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Department of Biochemistry and Molecular Medicine

Department of Biochemistry and Molecular Medicine

News releases

December 2015arrow

Knuckle cracking looks explosive, but causes no detectable harm

December 1, 2015

UC Davis Health System research presented today at the annual meeting of the Radiological Society of North America in Chicago helps resolve two persistent questions about knuckle cracking: What causes the “crack” sound, and does it damage the hand?

November 2015arrow

UC Davis researchers find success in tele-audiology program

November 24, 2015

Researchers at UC Davis have shown that the California Tele-Audiology Program (CTP), which provides follow-up diagnostic evaluations for infants who did not pass their initial newborn hearing test, dramatically improves access to audiologists. [en español]

Common pigeon: Not just a bird brain, but a brainy bird

November 18, 2015

If pigeons went to medical school and specialized in pathology or radiology, they’d be pretty good at distinguishing digitized microscope slides and mammograms of normal vs. cancerous breast tissue, a new study from researchers at the University of California, Davis and The University of Iowa has found.

Lam receives $4 million in NIH grants for novel cancer research

November 18, 2015

Kit Lam, professor and chair of the Department of Biochemistry and Molecular Medicine, has been awarded two major, multi-disciplinary U01 grants from the National Institutes of Health (NIH), the first to investigate use of a new tool to visualize cancer tumor growth and response to nanoparticle drugs, and the other to develop a new 4-D imaging tool to advance the understanding of how the nucleus functions in living cells.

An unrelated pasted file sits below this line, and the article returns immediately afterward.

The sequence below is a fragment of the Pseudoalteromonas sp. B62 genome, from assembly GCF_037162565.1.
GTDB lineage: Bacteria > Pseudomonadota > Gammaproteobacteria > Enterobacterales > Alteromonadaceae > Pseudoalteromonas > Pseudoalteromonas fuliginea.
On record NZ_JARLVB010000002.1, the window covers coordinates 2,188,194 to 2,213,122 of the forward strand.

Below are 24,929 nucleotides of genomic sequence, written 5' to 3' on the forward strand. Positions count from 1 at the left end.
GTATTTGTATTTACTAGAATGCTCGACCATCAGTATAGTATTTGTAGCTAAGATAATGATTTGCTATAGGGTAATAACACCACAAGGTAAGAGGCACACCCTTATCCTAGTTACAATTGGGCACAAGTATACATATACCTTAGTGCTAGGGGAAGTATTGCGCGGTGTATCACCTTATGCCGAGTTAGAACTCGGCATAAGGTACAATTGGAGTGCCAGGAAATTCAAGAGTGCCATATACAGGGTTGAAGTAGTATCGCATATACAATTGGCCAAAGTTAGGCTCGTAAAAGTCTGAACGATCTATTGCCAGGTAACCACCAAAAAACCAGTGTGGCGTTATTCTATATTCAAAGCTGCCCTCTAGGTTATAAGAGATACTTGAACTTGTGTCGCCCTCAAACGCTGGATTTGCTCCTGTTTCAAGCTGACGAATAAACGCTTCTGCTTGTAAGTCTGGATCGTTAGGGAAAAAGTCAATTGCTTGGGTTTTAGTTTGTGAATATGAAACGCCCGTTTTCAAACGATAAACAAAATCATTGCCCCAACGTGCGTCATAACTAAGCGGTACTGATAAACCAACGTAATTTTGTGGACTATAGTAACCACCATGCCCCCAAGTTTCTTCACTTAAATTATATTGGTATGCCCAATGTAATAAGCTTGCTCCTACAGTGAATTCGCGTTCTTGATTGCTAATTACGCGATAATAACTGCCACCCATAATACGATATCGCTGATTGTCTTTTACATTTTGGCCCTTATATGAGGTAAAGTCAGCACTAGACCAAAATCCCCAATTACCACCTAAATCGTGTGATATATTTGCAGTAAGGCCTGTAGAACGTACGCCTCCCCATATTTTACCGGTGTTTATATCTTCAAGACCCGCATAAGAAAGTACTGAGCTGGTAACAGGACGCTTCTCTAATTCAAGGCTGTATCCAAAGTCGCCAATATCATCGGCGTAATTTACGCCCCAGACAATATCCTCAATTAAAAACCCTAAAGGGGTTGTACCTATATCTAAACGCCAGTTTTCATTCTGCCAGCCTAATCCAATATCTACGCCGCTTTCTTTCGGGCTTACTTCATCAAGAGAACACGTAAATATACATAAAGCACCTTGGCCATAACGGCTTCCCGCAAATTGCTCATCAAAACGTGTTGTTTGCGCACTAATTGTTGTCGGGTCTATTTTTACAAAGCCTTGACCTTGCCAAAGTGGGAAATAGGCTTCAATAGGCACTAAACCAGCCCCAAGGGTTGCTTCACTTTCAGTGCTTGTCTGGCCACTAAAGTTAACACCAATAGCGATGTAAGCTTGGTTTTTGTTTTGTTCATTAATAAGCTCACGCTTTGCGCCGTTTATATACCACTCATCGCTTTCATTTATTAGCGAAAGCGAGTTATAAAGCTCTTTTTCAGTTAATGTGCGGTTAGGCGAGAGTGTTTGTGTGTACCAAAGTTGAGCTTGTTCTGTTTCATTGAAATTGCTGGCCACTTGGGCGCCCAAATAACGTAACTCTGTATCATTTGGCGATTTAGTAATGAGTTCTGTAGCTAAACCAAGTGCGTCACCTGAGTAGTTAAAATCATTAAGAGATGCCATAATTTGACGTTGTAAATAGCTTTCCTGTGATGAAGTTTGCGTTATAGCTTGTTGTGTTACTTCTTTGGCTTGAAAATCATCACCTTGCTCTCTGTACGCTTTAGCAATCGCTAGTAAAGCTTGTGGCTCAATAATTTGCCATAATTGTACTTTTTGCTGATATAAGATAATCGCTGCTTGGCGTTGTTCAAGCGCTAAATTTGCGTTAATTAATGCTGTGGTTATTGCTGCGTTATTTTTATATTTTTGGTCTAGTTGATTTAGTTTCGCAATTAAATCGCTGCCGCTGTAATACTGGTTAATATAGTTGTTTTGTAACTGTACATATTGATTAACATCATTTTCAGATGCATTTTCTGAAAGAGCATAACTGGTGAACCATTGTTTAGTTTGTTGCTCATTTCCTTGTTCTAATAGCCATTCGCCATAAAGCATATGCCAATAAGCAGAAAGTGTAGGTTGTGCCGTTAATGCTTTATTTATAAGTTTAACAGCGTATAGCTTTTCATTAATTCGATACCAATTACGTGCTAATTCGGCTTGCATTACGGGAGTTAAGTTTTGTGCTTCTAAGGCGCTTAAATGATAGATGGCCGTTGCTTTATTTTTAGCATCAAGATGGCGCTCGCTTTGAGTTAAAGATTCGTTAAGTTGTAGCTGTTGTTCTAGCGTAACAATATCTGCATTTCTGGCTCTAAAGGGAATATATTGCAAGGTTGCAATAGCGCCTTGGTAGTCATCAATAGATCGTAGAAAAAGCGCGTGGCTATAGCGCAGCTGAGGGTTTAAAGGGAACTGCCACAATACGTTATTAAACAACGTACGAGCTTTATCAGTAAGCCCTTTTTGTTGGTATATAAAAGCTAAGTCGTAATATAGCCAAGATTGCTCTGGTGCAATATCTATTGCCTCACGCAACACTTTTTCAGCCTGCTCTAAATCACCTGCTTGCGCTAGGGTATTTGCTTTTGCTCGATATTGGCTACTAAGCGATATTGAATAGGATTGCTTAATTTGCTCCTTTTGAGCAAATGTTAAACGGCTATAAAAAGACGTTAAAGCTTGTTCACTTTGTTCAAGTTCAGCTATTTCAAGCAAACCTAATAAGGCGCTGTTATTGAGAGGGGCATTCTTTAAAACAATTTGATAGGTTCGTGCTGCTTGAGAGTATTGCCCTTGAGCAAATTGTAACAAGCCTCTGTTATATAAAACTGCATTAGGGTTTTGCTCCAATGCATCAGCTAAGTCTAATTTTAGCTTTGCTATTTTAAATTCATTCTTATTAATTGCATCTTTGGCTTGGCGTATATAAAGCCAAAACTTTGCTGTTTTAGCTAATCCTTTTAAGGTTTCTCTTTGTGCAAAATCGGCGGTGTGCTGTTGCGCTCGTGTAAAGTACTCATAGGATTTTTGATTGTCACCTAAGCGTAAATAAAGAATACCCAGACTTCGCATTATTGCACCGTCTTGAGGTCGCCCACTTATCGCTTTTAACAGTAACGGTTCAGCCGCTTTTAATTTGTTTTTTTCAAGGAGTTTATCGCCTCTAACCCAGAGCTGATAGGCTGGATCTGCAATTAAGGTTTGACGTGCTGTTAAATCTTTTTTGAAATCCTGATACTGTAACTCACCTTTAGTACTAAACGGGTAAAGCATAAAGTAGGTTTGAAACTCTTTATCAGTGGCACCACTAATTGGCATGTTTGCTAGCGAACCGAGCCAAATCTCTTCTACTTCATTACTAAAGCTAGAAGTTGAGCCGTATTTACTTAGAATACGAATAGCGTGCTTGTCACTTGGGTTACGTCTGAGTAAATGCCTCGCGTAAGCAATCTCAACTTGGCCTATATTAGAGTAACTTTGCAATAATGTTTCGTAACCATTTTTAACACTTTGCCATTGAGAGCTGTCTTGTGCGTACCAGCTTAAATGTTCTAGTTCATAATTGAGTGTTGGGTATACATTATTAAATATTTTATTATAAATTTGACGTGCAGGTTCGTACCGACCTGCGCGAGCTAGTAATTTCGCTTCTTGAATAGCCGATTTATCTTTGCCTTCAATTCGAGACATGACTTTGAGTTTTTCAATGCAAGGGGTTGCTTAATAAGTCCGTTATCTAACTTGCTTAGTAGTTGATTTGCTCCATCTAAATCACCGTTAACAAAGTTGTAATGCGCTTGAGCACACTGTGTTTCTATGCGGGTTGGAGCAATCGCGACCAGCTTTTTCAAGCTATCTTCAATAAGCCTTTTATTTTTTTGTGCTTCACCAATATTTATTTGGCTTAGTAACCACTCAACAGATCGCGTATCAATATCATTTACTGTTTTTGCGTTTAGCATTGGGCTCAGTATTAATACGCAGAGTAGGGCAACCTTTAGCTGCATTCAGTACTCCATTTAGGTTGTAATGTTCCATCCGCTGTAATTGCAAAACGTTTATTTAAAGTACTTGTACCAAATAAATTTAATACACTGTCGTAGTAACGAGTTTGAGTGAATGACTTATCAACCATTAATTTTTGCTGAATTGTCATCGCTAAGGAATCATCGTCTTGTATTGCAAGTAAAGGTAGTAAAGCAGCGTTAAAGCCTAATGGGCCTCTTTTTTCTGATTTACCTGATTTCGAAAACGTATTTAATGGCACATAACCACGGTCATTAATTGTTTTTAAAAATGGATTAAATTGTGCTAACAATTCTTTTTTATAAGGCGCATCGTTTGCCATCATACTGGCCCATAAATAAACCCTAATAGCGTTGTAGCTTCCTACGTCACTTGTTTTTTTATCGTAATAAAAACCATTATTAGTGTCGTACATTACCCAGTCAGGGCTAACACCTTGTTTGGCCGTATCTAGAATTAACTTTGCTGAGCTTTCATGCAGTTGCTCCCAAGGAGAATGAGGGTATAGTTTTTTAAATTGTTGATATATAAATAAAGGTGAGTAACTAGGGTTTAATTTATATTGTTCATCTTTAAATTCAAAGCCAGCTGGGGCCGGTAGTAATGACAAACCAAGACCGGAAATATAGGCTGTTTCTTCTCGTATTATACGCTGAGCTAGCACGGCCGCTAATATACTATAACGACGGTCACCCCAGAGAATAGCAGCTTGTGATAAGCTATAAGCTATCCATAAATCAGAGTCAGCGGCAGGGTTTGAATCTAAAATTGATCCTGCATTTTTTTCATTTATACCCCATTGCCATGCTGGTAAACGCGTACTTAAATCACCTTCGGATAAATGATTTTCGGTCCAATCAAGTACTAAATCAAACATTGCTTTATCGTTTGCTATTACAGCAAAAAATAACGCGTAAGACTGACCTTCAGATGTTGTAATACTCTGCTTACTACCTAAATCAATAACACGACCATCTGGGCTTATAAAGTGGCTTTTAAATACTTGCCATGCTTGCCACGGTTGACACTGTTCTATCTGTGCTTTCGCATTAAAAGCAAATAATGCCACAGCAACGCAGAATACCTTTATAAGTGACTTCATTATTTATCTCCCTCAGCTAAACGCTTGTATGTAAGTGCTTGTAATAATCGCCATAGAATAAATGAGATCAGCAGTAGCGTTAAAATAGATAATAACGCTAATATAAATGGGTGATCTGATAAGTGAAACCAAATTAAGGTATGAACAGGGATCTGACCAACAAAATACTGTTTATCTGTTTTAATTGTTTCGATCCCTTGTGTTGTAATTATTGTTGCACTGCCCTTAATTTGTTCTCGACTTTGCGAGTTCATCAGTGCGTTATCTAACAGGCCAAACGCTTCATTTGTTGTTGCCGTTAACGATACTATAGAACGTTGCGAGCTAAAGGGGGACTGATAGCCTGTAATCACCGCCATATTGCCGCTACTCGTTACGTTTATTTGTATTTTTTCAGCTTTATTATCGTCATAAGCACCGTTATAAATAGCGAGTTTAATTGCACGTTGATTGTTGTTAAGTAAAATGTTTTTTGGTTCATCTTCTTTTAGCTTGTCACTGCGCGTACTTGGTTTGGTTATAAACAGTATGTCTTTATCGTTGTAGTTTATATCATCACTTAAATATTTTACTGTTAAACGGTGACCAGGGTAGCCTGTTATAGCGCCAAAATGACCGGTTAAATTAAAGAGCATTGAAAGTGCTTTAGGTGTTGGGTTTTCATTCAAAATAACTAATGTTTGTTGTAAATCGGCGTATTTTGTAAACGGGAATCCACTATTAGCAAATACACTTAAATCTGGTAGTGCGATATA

Small RNA has big impact on prostate cancer

November 17, 2015

Researchers at the UC Davis Comprehensive Cancer Center have shown that the microRNA, miR-124, reduced tumor growth and increased cell death in castration-resistant prostate cancer.

Statewide cancer report finds significant disparities in outcomes, quality of care by insurer

November 5, 2015

A new report by the UC Davis Institute for Population Health Improvement (IPHI) comparing quality of care and outcomes for breast, colon, rectal, lung and prostate cancers according to source of health insurance coverage has identified substantial disparities in stage of diagnosis, providers’ use of recommended treatment and survival rates.

New technology will help define the environmental triggers of childhood asthma

November 4, 2015

UC Davis researchers have received a four-year, $1.5 million grant from the National Institutes of Health to develop a small, wearable sensor that can measure the relationship between environmental exposures and pediatric asthma.

October 2015arrow

MIND Institute offers program for adults with autism spectrum disorder

October 29, 2015

Researchers with the Behavioral Health Center of Excellence and MIND Institute at UC Davis are seeking adult participants, aged 18 to 38 years and diagnosed with or suspected of having autism or Asperger’s disorder, to participate in a research study, the ACCESS Program (Acquiring Career, Coping, Executive-Function and Social Skills Program).

Menopausal status a better indicator than age for mammography frequency

October 20, 2015

In a study conducted to inform American Cancer Society breast cancer screening guidelines, UC Davis researcher Diana L. Miglioretti reports a screening mammogram once every two years is safe for postmenopausal women at average risk of breast cancer.

Bilingual website boosts awareness of kidney transplantation and donation among Hispanics/Latinos

October 7, 2015

A new bilingual website sensitive to Hispanic/Latino cultural needs increases knowledge about living kidney donation and transplantation beyond standard education provided by transplant centers, a new study published Oct. 7 in the journal Transplantation has found. [en español]

UC Davis granted $15.5 million to build world's first total-body PET scanner

October 6, 2015

A UC Davis research team has been awarded $15.5 million to build the world’s first total-body positron emission tomography (PET) scanner, which could fundamentally change the way cancers are tracked and treated and put the university on the nation’s leading edge of molecular imaging.